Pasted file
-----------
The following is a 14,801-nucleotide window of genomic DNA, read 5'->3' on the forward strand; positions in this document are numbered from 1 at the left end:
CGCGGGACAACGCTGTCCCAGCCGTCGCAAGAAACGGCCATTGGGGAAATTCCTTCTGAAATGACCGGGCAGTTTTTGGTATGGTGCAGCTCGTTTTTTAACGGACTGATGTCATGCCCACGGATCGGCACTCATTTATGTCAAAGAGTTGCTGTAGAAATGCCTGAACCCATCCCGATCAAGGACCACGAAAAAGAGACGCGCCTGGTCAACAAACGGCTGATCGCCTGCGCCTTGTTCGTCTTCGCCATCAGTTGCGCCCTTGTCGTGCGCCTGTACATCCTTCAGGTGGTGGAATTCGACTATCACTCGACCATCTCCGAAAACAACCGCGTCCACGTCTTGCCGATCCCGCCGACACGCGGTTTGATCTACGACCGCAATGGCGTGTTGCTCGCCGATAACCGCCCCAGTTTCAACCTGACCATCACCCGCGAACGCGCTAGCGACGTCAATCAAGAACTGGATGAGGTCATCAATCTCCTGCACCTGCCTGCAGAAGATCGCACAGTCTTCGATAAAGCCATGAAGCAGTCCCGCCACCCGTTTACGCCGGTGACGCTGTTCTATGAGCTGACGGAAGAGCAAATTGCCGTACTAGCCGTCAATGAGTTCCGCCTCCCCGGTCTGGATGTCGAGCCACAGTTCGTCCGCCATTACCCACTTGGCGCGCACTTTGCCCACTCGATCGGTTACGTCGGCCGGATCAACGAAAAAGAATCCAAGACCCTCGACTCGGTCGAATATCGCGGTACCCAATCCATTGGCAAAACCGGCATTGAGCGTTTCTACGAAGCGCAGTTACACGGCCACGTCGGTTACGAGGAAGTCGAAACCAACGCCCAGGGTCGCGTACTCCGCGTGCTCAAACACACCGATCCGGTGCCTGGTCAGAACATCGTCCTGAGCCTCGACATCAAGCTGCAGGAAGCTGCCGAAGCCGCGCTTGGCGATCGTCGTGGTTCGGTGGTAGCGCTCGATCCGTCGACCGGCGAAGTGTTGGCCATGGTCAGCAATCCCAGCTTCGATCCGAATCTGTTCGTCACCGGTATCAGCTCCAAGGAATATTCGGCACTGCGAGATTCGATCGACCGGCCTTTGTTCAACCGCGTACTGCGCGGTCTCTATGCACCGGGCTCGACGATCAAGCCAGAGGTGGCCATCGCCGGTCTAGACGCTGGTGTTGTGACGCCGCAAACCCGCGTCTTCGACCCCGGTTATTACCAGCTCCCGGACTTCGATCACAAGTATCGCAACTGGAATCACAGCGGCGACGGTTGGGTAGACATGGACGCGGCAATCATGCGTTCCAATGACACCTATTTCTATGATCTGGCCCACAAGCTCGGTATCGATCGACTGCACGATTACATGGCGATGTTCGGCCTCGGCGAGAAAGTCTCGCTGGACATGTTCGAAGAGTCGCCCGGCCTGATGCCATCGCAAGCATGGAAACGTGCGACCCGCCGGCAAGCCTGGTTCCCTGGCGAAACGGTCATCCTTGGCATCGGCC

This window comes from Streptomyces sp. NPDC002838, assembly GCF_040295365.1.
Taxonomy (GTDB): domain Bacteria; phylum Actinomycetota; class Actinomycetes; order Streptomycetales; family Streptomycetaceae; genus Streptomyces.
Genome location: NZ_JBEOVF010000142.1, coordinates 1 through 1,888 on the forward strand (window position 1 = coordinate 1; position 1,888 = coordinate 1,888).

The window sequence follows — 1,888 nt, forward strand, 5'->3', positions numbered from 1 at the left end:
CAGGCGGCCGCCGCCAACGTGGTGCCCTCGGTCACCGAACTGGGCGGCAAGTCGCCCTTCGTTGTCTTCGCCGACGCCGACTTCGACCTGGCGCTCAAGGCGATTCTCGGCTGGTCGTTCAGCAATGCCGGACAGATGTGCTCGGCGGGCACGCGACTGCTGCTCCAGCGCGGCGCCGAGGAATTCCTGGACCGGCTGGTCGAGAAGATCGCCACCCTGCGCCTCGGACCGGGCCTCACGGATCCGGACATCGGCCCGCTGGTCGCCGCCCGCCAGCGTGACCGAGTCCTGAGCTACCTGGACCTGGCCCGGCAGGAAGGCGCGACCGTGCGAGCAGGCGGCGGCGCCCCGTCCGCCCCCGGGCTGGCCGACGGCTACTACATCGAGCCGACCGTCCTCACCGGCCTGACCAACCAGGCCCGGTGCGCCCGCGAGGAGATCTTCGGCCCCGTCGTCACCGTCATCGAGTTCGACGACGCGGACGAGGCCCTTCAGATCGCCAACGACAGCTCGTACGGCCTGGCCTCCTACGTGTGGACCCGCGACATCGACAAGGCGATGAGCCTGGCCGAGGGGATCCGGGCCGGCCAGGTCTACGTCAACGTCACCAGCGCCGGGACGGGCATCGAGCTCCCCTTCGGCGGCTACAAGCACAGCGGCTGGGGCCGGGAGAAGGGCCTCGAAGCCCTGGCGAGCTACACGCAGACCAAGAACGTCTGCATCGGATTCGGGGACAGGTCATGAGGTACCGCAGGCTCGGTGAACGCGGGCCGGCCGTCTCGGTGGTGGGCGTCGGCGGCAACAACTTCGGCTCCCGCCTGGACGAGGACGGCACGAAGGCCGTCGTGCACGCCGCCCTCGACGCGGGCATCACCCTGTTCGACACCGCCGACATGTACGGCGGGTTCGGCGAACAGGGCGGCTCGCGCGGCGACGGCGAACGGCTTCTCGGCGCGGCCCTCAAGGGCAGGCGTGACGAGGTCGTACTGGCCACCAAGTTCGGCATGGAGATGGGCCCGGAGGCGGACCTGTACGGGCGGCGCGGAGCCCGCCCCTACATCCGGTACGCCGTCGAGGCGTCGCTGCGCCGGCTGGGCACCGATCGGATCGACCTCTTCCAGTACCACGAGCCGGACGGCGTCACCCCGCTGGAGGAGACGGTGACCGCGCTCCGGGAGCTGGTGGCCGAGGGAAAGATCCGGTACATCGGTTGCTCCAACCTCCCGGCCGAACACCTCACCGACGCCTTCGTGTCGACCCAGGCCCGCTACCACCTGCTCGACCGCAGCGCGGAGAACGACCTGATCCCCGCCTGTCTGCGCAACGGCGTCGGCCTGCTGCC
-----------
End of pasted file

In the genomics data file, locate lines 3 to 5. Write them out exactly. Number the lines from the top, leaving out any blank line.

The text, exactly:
This window comes from Streptomyces sp. NPDC002838, assembly GCF_040295365.1.
Taxonomy (GTDB): domain Bacteria; phylum Actinomycetota; class Actinomycetes; order Streptomycetales; family Streptomycetaceae; genus Streptomyces.
Genome location: NZ_JBEOVF010000142.1, coordinates 1 through 1,888 on the forward strand (window position 1 = coordinate 1; position 1,888 = coordinate 1,888).